Duane Morris Alert-Deadline Approaching: New York Employers Have Until February 1, 2012, to Provide All Employees with Annual Wage Notice

Duane Morris Alert-Deadline Approaching: New York Employers Have Until February 1, 2012, to Provide All Employees with Annual Wage Notice

As we reported in a Duane Morris Alert last March, all New York employers are required to provide all employees by February 1, 2012, a written notice containing specific information about the employee's wages. The required information must be provided at the time of hire, annually between January 1 and February 1 of each year, and within seven days of any change not listed on the employee's pay stub. The New York Department of Labor (NYDOL) takes the position that for any reduction in wage rate, the employer is required to notify the employee in writing prior to implementation of the reduction.

The notice must include:

  1. The employee's rate of pay, including overtime rate (if applicable)
  2. How the employee is paid (i.e., by the hour, shift, day, week, etc.)
  3. Official name of the employer and any other names used for business (DBA)
  4. Address and phone number of the employer's main office or principal location and mailing address (if different)
  5. Allowances taken as part of the minimum wage

Employers must provide the notice and acknowledgment in English and, if applicable, also in the language identified by an employee as his or her primary language (if the NYDOL provides a template in the employee's primary language). The NYDOL's website provides templates for the notice in English, Spanish, Chinese, Korean, Creole, Polish and Russian, available at http://www.labor.ny.gov/formsdocs/wp/ellsformsandpublications.shtm. If no template is available in the employee's primary language, the employer may provide the notice in English only. Employers are required to obtain a signed and dated written acknowledgement from the employee confirming receipt, which must be maintained by the employer for six years, and provide a copy to the employee.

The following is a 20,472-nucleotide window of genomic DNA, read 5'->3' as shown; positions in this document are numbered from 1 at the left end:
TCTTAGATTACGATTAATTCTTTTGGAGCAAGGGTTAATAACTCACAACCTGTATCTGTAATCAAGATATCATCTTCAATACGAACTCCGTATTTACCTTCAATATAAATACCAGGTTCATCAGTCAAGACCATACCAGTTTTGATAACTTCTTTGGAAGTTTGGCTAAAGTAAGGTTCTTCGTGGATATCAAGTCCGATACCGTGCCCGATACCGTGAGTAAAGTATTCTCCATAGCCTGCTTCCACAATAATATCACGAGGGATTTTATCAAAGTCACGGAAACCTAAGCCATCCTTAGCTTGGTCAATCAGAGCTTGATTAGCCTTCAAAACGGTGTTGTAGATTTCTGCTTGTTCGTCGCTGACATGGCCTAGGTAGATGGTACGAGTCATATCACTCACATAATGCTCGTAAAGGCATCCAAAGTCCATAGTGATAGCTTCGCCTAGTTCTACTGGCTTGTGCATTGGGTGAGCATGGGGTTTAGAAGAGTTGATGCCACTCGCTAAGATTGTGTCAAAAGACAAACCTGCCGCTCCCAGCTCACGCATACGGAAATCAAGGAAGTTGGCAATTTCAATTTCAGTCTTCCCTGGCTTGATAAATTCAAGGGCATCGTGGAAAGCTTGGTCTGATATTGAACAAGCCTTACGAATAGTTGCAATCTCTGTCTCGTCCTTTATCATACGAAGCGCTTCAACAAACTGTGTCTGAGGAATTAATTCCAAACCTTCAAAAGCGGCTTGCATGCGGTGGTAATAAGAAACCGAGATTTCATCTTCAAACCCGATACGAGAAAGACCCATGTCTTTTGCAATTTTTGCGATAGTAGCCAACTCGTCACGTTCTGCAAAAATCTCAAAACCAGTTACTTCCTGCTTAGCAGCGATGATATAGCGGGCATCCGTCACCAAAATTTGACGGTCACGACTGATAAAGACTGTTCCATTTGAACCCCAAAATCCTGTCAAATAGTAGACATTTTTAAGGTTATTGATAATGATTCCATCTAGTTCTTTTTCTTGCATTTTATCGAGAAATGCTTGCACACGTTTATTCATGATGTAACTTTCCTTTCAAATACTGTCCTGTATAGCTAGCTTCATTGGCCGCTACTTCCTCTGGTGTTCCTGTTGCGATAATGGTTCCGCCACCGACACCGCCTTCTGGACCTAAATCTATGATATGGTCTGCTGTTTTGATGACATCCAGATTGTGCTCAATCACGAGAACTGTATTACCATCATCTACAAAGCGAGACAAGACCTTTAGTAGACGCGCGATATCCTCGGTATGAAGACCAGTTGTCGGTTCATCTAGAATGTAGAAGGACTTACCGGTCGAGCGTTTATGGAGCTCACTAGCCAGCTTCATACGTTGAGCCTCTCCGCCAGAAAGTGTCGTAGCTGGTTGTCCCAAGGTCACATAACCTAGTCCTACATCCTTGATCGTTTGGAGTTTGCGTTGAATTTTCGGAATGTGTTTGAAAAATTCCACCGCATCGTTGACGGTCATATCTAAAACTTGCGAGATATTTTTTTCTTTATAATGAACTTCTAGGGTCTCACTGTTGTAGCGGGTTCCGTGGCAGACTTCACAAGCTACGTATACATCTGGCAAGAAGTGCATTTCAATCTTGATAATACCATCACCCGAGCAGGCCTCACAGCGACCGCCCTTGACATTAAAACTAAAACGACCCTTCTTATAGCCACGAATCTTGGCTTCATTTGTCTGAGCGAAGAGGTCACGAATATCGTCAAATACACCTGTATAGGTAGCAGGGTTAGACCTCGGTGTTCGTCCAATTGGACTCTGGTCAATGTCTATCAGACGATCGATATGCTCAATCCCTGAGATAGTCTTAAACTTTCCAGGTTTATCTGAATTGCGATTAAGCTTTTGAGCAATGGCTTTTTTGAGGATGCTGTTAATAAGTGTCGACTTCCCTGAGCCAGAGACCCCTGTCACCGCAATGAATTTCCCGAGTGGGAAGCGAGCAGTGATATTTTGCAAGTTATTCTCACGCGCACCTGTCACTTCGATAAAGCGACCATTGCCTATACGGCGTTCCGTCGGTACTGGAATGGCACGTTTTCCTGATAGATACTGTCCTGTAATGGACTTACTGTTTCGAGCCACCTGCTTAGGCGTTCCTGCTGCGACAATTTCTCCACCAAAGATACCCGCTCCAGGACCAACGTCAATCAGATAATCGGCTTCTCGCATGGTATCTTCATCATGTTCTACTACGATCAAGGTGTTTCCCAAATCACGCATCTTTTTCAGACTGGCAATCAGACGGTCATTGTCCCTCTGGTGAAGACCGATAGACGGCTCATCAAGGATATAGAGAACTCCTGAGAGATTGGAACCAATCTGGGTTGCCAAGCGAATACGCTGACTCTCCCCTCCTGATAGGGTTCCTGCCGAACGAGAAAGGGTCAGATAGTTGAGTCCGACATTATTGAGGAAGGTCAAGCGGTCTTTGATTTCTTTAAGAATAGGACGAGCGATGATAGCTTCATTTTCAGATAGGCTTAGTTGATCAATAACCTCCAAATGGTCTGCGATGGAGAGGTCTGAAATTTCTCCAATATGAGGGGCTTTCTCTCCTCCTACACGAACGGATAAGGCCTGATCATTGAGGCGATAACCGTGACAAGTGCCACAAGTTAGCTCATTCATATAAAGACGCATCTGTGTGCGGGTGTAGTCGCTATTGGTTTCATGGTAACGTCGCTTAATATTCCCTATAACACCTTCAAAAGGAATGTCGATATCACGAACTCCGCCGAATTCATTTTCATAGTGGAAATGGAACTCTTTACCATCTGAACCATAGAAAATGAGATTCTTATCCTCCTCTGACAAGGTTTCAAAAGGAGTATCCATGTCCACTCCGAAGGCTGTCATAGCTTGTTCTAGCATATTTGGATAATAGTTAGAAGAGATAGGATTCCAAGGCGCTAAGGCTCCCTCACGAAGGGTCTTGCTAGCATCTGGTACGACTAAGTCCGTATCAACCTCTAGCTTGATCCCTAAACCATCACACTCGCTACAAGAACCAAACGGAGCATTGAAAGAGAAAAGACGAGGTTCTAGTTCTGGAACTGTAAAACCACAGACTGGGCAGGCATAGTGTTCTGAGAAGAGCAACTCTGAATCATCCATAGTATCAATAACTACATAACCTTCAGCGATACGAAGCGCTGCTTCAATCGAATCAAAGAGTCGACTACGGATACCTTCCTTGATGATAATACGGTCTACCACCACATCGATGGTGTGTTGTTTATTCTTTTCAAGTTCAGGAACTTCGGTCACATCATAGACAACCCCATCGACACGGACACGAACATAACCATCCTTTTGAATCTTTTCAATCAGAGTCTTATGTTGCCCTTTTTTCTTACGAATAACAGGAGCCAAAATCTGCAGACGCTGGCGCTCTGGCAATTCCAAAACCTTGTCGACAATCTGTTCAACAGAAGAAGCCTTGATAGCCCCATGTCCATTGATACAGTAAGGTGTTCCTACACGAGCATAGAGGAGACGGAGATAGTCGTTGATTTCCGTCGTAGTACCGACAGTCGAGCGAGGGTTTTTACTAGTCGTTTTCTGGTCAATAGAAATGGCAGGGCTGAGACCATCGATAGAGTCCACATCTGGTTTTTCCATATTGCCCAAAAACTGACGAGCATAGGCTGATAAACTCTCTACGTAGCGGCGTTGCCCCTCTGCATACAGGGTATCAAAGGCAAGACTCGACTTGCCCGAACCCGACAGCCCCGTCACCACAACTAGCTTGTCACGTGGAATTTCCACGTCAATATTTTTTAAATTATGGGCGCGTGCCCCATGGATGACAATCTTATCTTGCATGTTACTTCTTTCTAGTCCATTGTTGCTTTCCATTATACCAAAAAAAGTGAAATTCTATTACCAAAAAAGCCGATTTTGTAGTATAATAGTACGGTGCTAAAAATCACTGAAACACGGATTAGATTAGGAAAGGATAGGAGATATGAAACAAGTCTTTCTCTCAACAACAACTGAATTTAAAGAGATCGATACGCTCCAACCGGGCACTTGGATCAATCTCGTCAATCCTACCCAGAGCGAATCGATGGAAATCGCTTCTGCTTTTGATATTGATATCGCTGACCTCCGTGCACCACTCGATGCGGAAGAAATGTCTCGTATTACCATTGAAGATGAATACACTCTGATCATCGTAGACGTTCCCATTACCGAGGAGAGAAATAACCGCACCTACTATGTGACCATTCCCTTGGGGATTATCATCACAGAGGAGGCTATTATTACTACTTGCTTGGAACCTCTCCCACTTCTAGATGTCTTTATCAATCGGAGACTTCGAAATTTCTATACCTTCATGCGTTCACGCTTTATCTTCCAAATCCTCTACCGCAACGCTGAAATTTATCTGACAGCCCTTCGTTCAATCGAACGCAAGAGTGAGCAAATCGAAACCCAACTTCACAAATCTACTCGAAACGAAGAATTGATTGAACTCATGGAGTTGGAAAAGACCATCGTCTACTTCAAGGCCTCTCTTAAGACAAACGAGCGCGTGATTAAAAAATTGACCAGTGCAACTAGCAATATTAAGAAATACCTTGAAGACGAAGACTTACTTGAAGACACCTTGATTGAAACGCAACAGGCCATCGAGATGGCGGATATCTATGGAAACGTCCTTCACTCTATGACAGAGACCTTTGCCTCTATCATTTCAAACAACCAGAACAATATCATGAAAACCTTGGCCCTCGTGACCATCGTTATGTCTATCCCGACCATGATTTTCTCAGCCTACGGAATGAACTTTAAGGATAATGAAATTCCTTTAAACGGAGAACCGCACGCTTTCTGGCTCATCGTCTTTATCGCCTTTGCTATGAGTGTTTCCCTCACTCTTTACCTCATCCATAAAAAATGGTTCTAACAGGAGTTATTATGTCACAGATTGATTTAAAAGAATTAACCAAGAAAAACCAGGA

The New York State Wage Theft Prevention Act also requires employers to provide employees every pay period a wage statement that includes the information set forth above and also the:

  1. Name of the employee
  2. Dates of work covered by that payment of wages

What This Means for Employers

Employers that do not provide required notices or wage statements may be liable for respective damages of $50 per week and $100 per week per employee, up to $2,500 for each, together with costs and attorneys' fees, subject to certain affirmative defenses.

For Further Information

If you have any questions about this Alert, please contact any of the attorneys in our Employment, Labor, Benefits and Immigration Practice Group or the attorney in the firm with whom you are regularly in contact.

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Disclaimer: This Alert has been prepared and published for informational purposes only and is not offered, or should be construed, as legal advice. For more information, please see the firm's full disclaimer.

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